An impromptu pre-race gathering of Wingfields Champions from each of the last six decades outside London Rowing Club. From left to right: Bill Barry (1963-66), Alan Campbell (2006, 09, 10, 12, 13), Guy Pooley (1991, 92), Wade Hall-Craggs (1993), Graeme Mulcahy (1976) and Chris Baillieu (1981-84). Mulcahy was this year’s umpire.
Here is Tim Koch’s report from this year’s Wingfield Sculls:
The 173rd Wingfield Sculls and the 7th Women’s Wingfields (previewed by HTBS here) took place on Putney to Mortlake course on 8 October in deference to the founder’s wishes that the prize silver sculls be held ‘by the best’ and that the event should continue ‘for ever’.
In the men’s race, Jamie Kirkwood of Leander drew the Surrey station. The 24-year-old lightweight spent much of 2012 recovering from glandular fever. At the 2013 World Rowing Championships he was 8th in the lightweight single and in the World Cup he was 5th in Sydney, 7th at Dorney and 4th in Lucerne.
Jonny Walton of Leander drew the Middlesex station. During the 2013 World Cup season he was 4th in the single in Sydney and 7th at Dorney. At Lucerne he was 4th in the quad.
Alan Campbell of Tideway Scullers got the centre station. He is Britain’s best heavyweight sculler in many years, a fact proven by his bronze in the single at the London Olympics. A four-times Wingfields Champion, Campbell is a great advocate for the race. His race biography says that ‘he sees the Wingfields as a test of his strength, determination and watermanship which 2000m racing lakes cannot provide’.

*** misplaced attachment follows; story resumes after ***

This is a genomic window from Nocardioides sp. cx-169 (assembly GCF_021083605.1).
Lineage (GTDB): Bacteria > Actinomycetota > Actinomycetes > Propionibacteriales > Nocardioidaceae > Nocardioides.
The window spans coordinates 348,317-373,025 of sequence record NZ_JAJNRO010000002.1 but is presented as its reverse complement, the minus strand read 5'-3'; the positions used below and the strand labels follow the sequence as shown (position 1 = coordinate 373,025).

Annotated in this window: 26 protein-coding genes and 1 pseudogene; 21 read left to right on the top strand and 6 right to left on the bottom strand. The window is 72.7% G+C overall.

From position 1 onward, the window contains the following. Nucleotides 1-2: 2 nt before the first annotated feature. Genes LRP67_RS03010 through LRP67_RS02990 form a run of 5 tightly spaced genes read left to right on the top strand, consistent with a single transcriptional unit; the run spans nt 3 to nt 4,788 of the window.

Campbell tries a new hat. A boater?
Going off at around 40, Campbell took a very early lead and within the first minute he was able to move into the Surrey station while Kirkwood sculled very wide of the other two, missing the fastest water. Campbell passed Thames Rowing Club two to three lengths up on Kirkwood who was under a length up on Walton. Along Putney Embankment the leader pulled way from the others and gained a three to four length lead. Between the Black Buoy and Harrods, Walton, despite a higher rate and better water, battled to move up on Kirkwood but managed to move into second place in the fifth minute.
At Hammersmith Bridge, Campbell leads followed by Walton and then Kirkwood.
Going through Hammersmith Bridge, Alan Campbell led Jonny Walton by four lengths and Walton in turn led Jamie Kirkwood by the same distance. These positions were maintained until just before Chiswick Steps when Kirkwood fell back and Campbell increased his lead.
At Chiswick. The launches to the left of the umpire’s boat carry the ‘steerers’ for each competitor (though some scullers seem to forget that they are there).
Between Barnes and the finish at Chiswick Bridge the scullers were fairly widely spaced out across the river, Kirkwood often in the slower water.
Going through Barnes Bridge – less than four minutes to the finish.
At the finish at the finish downstream of Chiswick Bridge, the times were Campbell 21.15, Walton 21.32 and Kirkwood 21.44. It was Campbell’s fifth Wingfields win.
There was an impressive six entries in the women’s race. Counting from Surrey, the stations were taken by:
Louisa Reeve (Leander). The only sweep rower and a veteran of the last two Olympic games.
Imogen Walsh (London). ‘Imo’ was 4th in the lightweight double at the 2013 Worlds and won gold in the lightweight quad at the 2011 Worlds.
Beth Rodford (Gloucester). Wingfields Champion last year, Beth won gold in the quad in the 2010 Worlds.
Francis Houghton (Leander). A competitor in the last four Olympics, Francis won silver in the quad in the 2004 and 2008 Games.
Vicky Thornley (Leander). Vicky was 7th in the single at the 2013 Worlds and in this year’s World Cup was 4th at Dorney and 10th in Lucerne.
Vicki Meyer-Laker (Leander). Racing in the double scull in 2013, Vicki was 4th at the Worlds and won Gold at Dorney in the World Cup.